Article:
What can we learn from the psychological process customers go through when they start to question their relationship with a brand?
The crack of doubt in any relationship is always that moment when someone does something and it changes your opinion of them.
Most people will no doubt be familiar with this from their dating experiences. I remember once talking a girlfriend round from quitting our relationship because she had seen a questionable album on my record shelf.
The said album made her reconsidered what she thought she knew about my tastes, and crucially, whether they still aligned with her own. It made her change her opinion of me and started the dreaded crack of doubt.
A Nun's doubt
The ‘crack of doubt’ is based on the psychological work of Helen Rose Ebaugh. Helen used to be a Nun - not a normal career path for a psychologist – and at one point, she had her own crack of doubt about a life in the convent.
She eventually left the nunnery and retrained to study human behaviour. One of her first interests was the process of ‘role exits’, or rather a person having doubts about a job role they’re in and their subsequent decision-making to find another job.
The stages of role exit can be examined and in turn applied to our understanding about why customers change their mind about the brands they have relationships with.
Content seriesView full content series
First stage of role exit
Role exit has two stages. In the first stage, a person will experience an event that will make them question their role and give them doubt. They will then question subsequent events with an increasing sense of doubt. They will also start to seek confirmation of these doubts from colleagues, friends and family. This will either confirm or subdue these doubts.
If subdued, the person will re-evaluate their doubts and potentially revert to the same loyal role. If not they will increase seeking confirmation of the doubt, seeking people who agree with the doubt and establishing a negative interpretation of all subsequent events. This eventually leads to their seeking an alternative to their role.
Second stage of Role Exit
Once the individual is seeking a role alternative, they move to the second stage of role exit. This is an empowering time for the individual. They have moved to a mindset of considering potential future roles. Comparing options. Realising their freedom to choose new opportunities.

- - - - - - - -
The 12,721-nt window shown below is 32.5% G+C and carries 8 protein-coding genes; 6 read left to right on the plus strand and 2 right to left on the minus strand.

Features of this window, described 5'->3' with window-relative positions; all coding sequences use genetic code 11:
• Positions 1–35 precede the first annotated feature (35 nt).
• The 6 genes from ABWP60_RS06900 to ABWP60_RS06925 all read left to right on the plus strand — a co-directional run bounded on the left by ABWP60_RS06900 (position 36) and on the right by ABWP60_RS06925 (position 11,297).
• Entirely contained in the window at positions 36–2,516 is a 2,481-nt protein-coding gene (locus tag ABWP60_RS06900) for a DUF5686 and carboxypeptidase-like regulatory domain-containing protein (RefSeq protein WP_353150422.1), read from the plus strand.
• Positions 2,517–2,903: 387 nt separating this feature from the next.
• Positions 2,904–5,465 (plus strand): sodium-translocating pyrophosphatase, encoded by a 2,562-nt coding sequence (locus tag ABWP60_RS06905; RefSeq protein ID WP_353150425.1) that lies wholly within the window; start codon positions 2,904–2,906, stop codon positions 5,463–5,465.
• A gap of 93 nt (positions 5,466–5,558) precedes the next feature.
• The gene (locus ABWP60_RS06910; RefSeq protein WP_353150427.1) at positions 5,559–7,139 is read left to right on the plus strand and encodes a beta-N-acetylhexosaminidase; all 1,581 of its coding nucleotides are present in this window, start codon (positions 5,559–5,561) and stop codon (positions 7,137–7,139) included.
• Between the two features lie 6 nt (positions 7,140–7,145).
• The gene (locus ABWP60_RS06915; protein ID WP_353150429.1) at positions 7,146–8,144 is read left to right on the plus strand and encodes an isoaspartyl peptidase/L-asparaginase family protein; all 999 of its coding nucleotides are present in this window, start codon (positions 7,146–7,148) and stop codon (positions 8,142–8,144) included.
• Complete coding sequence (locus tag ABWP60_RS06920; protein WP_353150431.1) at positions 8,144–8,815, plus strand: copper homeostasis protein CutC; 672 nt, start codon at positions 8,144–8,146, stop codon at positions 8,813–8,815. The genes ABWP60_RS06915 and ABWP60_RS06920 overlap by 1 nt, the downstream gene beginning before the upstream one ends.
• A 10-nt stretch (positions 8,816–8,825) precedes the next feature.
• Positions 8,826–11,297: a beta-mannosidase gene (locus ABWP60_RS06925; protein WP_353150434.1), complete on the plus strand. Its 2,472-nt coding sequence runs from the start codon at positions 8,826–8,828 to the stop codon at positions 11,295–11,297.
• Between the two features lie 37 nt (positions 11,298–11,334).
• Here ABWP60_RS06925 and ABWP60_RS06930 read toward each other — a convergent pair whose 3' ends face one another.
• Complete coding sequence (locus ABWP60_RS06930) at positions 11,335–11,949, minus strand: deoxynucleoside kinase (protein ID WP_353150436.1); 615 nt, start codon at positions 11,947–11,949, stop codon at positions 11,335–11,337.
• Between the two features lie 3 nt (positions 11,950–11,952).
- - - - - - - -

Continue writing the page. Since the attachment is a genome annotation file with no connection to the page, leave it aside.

A subsequent stage they go through is using a comparison level. Where the person will assess each option above or below a comparison level; a behaviour observed and named by Thibaut and Kelly in 1959, as part of wider work on social exchange theory and established from interpersonal relationships the individual has experienced in their lifetime.
The individual will start to shift reference group orientation and engage in role rehearsal, eventually moving roles.
The stages of role exit are a familiar and common process in consumer experiences. We witness consumers changing their minds after a bad experience as part of a service or product offering. They then follow on the path of role exit.
Many businesses overlook it as a place to make an impact with the consumer on a wider level, instead choosing to apply blatant or paranoid retention techniques in fear of a customer leaving whilst overlooking the wider psychology of what is going on.
Price comparison sites
One recent industry has been established on role exit behaviour to incredible effect: price comparison sites. The most dominating sales innovations of the last two decades have been born out of a need for consumers to compare a market of product offerings.
Initially done by assembling basic prices offered from comparable suppliers, more recently though with changes in laws and advancement in technology, the process is customer-specific.
Many people would assume price comparison sites start at the beginning of the consumer relationship. They start at the end. They are efficient customer killers. They will end old relationships by creating a crack of doubt.
The consumer starts this process by offering up the details of their current relationship. Price comparison sites will present market offers from their providers. This might take the form of a cheaper price, but could also be better features or offers within the deal. This starts the crack.
Price comparison sites do well by clearly presenting competing data. But their real skill is moving the consumer through purchase stages with great interface design; digging deeper into offers and finally capturing the consumer in a new deal. It’s where they make the entirety of their commission. The process is impressively smooth, offering a coherent experience from the end of one relationship to the beginning of a new one.
Price comparison sites are one of the biggest sales channels going. They operate across a wide array of sectors, helping customers find a new utility company, a phone contract, holiday, pet insurer or bank. In a recent article from Warwick Economics Research said the sector achieved £800m ($1.1bn) in 2016 and had grown in the UK by 15% 2015-16. According to the UK’s Competition and Markets Authority, 85% of UK consumers have used a price comparison site to end their old relationships.
Knowing more about endings as a business can be very useful. It can open businesses eyes to a wide variety of behaviours in the consumer and reveal a degrading relationship or even help understand opportunities in sales. Whole industries now rely on price comparison sites. These are the same industries that overlooked endings previously, failing to ascertain the true damage of the creak of doubt and the psychology of their customers therein.